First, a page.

|Trik-L-Start with labels on wires|
Battery Disconnect Under Driver's Seat
Left wire = Engine battery
Right wire = House battery
By moving my seat all the way forward, I was able to pull the Masonite cover out and gain access to the wires. A test of my volt meter showed the bolts holding the bracket are grounded to the van body. I tested each of the battery wires and verified the left one (closest to the engine) goes to the engine and the right one goes to the house batteries.
The next step was to figure out where to route the wires and attach the ground. I decided that it would be better to ground the unit to the bracket instead of the ground inside the seat base because it would be very difficult to get a wrench in there to unscrew it. I also decided to route the wires into the access where the fuses are. The cover is plastic and doesn't sit tightly into the hole. I wrapped the wires in electrical tape to provide additional protection to them.
|Side of Driver's Seat Base with Bracket lower right|
|Trik-L-Start mounted on bracket|
I have no idea what the metal bracket is there for. There isn't one on the passenger seat base. I removed the 3 hex nuts to remove the bracket. The unit's mounting ears happened to line up with the right side holes if I turned it on its side. I used #10 machine screws, lock washers, and nuts to securely attach the unit to the bracket.
I threaded the ground wire thru one of the holes in the bracket and put a wire tie around it to keep the excess wire tidy and behind the bracket. To ensure there is no insulation rubbing, I wrapped the wire with electrical tape where it goes thru the hole.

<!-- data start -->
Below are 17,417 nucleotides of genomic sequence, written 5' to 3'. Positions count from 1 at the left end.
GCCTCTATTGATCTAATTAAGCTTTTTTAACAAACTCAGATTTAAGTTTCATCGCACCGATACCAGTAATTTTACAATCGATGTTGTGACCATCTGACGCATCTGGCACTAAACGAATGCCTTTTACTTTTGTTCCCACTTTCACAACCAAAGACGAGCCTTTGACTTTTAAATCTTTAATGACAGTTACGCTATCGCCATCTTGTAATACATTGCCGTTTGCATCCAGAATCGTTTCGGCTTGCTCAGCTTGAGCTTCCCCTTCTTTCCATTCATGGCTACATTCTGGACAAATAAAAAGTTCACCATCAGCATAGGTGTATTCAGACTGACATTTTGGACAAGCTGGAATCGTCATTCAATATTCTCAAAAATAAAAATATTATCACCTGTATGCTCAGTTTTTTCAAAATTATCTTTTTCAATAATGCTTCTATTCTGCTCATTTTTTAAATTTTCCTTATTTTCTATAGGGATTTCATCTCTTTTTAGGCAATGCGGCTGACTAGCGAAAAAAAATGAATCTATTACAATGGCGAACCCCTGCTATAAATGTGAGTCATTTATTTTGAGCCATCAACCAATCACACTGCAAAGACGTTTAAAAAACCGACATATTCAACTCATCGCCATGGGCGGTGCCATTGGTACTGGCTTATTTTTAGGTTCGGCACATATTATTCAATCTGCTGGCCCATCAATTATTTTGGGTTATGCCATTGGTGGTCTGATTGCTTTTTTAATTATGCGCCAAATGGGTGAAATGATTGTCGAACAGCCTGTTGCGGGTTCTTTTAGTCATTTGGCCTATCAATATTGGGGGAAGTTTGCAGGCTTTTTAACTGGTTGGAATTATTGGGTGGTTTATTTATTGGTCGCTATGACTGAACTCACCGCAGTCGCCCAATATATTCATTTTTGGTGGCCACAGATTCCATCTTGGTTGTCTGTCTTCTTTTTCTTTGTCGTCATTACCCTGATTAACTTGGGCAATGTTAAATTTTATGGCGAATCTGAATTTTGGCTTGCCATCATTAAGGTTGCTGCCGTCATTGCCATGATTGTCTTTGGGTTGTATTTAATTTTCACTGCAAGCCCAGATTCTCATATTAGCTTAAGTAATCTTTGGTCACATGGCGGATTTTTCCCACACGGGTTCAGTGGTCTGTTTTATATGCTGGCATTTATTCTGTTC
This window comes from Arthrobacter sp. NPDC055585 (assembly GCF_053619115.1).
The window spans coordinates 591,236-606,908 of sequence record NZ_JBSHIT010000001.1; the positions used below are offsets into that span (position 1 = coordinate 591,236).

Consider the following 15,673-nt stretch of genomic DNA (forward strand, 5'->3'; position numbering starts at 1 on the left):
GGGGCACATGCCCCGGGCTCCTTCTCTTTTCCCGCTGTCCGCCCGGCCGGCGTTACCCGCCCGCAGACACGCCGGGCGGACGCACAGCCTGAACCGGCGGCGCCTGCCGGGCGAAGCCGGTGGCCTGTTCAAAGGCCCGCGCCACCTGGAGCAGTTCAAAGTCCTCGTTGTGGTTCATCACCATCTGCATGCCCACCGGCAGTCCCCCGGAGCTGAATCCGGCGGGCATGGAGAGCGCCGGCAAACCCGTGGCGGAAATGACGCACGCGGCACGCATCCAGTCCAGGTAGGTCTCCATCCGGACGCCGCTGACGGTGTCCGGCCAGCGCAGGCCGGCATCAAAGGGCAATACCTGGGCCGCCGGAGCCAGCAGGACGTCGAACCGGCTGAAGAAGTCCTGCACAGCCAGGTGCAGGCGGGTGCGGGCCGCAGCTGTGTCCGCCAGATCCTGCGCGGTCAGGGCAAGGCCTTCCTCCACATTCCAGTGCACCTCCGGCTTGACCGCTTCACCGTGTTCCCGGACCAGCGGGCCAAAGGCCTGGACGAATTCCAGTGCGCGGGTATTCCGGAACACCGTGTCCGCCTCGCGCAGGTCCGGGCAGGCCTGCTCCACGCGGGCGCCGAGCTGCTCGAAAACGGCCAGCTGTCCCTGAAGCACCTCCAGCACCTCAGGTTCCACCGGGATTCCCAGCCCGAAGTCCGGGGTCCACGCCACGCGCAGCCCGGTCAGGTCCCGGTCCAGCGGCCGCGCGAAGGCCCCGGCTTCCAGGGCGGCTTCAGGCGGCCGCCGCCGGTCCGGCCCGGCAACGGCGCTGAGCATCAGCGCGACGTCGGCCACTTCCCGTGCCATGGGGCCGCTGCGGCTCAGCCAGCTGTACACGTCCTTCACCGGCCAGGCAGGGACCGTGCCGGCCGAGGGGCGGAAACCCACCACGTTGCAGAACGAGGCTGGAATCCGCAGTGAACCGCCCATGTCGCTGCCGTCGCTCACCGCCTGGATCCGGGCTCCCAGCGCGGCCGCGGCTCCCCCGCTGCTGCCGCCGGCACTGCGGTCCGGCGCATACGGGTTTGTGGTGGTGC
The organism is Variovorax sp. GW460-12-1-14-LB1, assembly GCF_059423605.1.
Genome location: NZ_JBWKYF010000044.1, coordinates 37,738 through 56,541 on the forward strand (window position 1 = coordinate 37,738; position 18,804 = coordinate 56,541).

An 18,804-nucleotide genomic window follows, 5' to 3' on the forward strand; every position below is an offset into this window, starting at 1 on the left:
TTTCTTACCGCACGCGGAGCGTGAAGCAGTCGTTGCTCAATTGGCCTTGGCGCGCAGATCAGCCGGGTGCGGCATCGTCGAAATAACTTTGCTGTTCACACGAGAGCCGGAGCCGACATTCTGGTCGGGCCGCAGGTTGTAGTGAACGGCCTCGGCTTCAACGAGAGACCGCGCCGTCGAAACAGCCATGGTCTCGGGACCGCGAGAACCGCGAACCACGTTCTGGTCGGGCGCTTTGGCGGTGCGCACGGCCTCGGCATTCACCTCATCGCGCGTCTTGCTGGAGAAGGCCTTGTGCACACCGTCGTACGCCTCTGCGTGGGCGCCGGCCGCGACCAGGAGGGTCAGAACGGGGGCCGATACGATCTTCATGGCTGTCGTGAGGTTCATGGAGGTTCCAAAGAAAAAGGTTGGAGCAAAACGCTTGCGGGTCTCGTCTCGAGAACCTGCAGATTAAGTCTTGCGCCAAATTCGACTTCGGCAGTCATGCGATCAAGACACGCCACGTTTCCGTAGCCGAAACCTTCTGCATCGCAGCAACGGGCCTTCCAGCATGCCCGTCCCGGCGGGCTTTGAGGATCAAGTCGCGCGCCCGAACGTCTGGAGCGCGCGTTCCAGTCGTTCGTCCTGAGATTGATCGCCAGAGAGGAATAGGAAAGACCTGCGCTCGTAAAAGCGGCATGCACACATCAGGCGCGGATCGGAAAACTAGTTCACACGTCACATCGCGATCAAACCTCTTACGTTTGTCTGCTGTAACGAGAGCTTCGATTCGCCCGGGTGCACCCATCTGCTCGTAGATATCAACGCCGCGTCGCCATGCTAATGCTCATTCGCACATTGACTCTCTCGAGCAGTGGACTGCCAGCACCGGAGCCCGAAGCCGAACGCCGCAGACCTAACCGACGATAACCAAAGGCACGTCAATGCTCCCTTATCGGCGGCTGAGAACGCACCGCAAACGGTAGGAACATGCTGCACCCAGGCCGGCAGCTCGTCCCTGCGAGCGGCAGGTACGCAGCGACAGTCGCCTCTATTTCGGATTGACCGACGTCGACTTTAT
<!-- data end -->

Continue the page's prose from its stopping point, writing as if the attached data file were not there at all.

The unit comes with a tiny ring connector on the ground wire and they add in a bigger ring to replace it with. It was a pain to put on the bigger ring but necessary since the bolts are almost 1/4 inch. I then remounted the bracket. Since the ground connector makes a bit of a bump, I added lock washers behind the bracket to hold it out a bit and make room for a secure contact of the ground wire connector.
The next step was to route the yellow and blue wires into the cavity to the battery disconnect.
|Ground wire on back of bracket|
|Bracket mounted on seat base & ground wire to bolt|
|Wires connected to battery cables on Battery Disconnect Switch|
Yellow to house; Blue to engine
Next was unscrewing the engine cable on the left (10mm wrench) and putting the blue wire on, and tighten the nut back on. Repeated for the house cable and the yellow wire. I routed the yellow wire to the far right side to ensure they can't accidently meet. I also put a small cable tie a couple inches down to hold the two wires together. I treated each connection with dielectric grease to keep the connections good and prevent corrosion.
With everything clearly labeled and wired up, I reconnected the engine battery negative cable and the house battery negative cable. I then reconnected the shore power and turned the main DC switch back on..
|Driver's seat base cover in place|
The Trik-L-Start maintenance light showed green and the red warning light for backwards connection did not light. The green maintenance light means the engine battery is not discharged and there is a low trickle charge going to it to keep it that way.
To finish up, I slid the Masonite board back over the top of the seat base and moved the seat back in place.
The unit is easily visible for monitoring but still out of the way even when the cat decides to sleep in that step well.
With this unit, I won't have to worry about the engine battery discharging when I don't drive the van for awhile but am hooked to shore power.